How to fix a crimped tube?

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Well-Known Member
Jan 7, 2004
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I have a rocket that was damaged on it's last recovery. It's an RHR2003. The lowest body tube section (motor tube) is crimped just above the thrust ring. It won't fly like this and I was planning to just cut off the lower section of this rocket and use it like that with only the foreward fins.

I also thought that I could probably cut the tube at the crimp and stick a coupler or a piece of an 18mm motor tube in there to stiffen the tube.

I'm not sure what to do about this. Any suggestions? Both options have pros and cons so I thought I would put it out to everyone for tips.


A second photo of the whole rocket. I tried to get a close-up of the crimp but it just blurs with my camera.

What you said: insert a coupler.

You might want to either cut out and replace the crimped section or else cover it with a splint made of a piece of body tube cut lengthwise. Of course the former means two couplers or a long piece of coupler stock, and latter means redoing the finish.
While I have found that an internal coupler works the best, another method to try is to poke a series of holes along the crimp with a straight pin, wick in some thin CA and hold the tube straight until the CA cures. This, of course only works with paper
body tubes.

A couple years ago I sat on my favorite BBII and crimped it right at a seam. When I got it home I scraped the paint down to the split/crimp. Straightened the crimped tube as best I could from the inside as well as the outside. I exposed enough of the split/crimped area area to drizzle some thin CA onto the area. I got the CA on the inside as well. The repair was really tough after the CA dried. I filled the repaired area with FnF, primed and repainted the rocket. It had many more flights after that repair.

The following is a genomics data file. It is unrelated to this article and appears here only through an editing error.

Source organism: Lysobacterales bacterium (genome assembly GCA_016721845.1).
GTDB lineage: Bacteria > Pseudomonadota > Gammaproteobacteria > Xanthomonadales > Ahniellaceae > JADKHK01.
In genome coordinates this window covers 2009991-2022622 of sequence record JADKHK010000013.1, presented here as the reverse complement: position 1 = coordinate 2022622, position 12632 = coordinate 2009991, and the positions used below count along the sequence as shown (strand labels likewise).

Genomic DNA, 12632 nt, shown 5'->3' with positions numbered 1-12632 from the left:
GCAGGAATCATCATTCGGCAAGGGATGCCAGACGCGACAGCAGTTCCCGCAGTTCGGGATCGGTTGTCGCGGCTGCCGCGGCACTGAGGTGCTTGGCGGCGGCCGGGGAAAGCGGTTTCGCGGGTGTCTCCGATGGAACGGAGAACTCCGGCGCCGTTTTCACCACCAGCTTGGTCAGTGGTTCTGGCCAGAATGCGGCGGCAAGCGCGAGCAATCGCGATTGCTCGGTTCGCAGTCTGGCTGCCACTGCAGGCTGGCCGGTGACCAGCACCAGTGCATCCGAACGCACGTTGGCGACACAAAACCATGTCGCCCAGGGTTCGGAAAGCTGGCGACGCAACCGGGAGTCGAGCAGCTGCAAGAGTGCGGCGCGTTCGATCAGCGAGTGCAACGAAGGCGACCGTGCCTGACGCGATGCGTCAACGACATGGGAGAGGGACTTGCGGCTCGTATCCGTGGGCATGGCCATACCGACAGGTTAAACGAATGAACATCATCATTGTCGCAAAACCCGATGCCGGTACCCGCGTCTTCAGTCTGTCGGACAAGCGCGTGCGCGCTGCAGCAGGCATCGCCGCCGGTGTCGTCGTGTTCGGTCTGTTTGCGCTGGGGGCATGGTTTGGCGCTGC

If the crimp is bad enough it would probably be the best to cut it off and add a coupler like the good advice given by the others.
I have to wonder if your basic design has a weak spot in that reduced-diameter lower body tube.
These comments are all purely qualitative, and based on a couple small images to boot, so take 'em with a grain of salt--
If the rocket lands by parachute and the lower portion (as shown) is the first to touch the ground, then the weight of the upper portion is going to act to 'squish' that lower tube again. Having a section of reduced-diam between the 'heavy' part of your rocket and the ground will effectively create a weak 'zone' where you are kind of begging for loads to be concentrated. If you add a coupler, you will obviously reinforce the area in immediate contact with the coupler but you are also likely (IMHO) to get another crimp just ahead of or behind the coupler.
I would suggest using another length of BT to reinforce the full length of that lower section from the inside. Cut an appropriate length and remove a slot from the side (maybe 1/8 inch wide?) so that your second tube will compress and fit inside the existing one. Swab with plenty of glue before inserting. You might even be able to add this through the existing motor mount, or through the front of the rocket (without cutting into the lower BT).
You will of course need to re-check stability after adding reinforcement (whether you use a coupler or a second BT liner like I suggested) to the rear end.